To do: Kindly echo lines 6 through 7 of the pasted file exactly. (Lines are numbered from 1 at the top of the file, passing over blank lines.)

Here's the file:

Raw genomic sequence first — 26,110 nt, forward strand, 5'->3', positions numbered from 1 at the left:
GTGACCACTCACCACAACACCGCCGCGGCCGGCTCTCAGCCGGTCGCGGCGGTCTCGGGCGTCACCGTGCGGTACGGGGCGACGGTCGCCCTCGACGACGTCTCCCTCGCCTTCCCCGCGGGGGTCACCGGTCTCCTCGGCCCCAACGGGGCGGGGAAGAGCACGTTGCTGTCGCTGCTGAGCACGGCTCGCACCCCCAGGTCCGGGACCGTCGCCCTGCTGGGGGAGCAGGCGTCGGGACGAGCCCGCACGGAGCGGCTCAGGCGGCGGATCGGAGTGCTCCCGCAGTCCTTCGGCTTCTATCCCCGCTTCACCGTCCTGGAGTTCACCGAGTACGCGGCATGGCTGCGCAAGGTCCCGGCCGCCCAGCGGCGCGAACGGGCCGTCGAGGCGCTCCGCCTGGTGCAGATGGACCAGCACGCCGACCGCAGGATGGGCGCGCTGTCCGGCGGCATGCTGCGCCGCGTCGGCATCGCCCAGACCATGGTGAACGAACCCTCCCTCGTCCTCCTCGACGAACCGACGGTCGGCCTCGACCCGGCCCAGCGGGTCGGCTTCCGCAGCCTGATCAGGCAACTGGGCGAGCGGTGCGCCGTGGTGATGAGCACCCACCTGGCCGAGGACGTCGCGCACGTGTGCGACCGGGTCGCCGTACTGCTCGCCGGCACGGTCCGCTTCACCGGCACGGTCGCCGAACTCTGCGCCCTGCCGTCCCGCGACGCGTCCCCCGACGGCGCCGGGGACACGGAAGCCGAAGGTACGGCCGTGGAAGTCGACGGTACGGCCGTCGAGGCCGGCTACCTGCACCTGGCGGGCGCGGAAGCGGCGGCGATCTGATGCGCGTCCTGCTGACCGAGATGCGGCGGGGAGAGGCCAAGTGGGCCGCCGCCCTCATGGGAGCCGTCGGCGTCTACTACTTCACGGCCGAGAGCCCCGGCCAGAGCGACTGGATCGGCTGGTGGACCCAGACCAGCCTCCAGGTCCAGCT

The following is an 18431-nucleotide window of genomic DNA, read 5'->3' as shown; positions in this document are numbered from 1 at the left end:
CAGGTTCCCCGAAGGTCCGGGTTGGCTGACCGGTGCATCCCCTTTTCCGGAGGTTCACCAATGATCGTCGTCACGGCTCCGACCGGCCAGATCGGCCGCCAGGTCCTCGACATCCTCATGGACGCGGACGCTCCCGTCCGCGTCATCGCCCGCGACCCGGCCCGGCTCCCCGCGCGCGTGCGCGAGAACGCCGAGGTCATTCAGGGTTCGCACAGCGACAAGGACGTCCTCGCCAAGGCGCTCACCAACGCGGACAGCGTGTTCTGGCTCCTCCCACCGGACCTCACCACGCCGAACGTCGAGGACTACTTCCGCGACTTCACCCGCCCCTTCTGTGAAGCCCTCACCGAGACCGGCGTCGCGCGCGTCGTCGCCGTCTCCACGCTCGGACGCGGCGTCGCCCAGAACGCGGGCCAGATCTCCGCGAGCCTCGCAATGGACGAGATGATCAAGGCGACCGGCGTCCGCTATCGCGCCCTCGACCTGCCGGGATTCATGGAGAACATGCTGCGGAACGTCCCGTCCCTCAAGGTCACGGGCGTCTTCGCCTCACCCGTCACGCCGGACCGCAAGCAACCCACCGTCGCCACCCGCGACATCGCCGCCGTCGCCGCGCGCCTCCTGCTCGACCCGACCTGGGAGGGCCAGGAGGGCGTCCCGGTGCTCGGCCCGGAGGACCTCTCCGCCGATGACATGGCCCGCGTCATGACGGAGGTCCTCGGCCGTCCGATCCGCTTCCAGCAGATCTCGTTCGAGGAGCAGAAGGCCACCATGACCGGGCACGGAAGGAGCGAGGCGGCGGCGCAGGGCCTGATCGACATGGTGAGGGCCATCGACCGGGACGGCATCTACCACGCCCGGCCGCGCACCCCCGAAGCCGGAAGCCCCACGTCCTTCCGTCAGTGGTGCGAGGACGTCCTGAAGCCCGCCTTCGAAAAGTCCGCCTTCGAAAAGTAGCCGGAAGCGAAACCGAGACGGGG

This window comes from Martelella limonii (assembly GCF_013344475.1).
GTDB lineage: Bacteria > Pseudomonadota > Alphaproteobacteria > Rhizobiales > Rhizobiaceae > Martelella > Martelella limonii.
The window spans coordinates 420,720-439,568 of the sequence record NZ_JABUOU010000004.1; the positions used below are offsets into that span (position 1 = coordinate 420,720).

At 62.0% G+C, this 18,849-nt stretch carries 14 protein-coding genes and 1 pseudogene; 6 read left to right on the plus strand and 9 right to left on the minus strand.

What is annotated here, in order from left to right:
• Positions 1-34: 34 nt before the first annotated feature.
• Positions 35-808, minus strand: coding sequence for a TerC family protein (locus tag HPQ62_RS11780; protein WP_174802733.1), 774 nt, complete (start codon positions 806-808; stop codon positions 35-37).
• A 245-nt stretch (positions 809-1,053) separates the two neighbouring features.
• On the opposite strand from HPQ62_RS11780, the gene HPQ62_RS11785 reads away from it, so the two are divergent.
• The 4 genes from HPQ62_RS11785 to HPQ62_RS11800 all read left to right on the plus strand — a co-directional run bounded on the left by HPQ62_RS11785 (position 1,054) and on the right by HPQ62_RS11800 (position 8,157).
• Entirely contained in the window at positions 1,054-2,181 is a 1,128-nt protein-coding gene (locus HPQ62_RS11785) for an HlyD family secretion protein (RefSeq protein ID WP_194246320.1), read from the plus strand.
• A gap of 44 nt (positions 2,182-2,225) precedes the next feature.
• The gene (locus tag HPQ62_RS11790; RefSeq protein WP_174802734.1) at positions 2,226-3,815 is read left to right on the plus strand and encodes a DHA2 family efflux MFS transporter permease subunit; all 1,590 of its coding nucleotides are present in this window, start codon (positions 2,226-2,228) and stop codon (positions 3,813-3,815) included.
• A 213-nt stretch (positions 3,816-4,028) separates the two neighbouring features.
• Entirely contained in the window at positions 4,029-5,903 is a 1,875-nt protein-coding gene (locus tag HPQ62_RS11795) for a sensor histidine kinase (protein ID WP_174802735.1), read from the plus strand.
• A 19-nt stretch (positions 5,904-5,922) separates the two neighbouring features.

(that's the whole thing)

GTDB lineage: Bacteria > Pseudomonadota > Alphaproteobacteria > Rhizobiales > Rhizobiaceae > Martelella > Martelella limonii.
The window spans coordinates 420,720-439,568 of the sequence record NZ_JABUOU010000004.1; the positions used below are offsets into that span (position 1 = coordinate 420,720).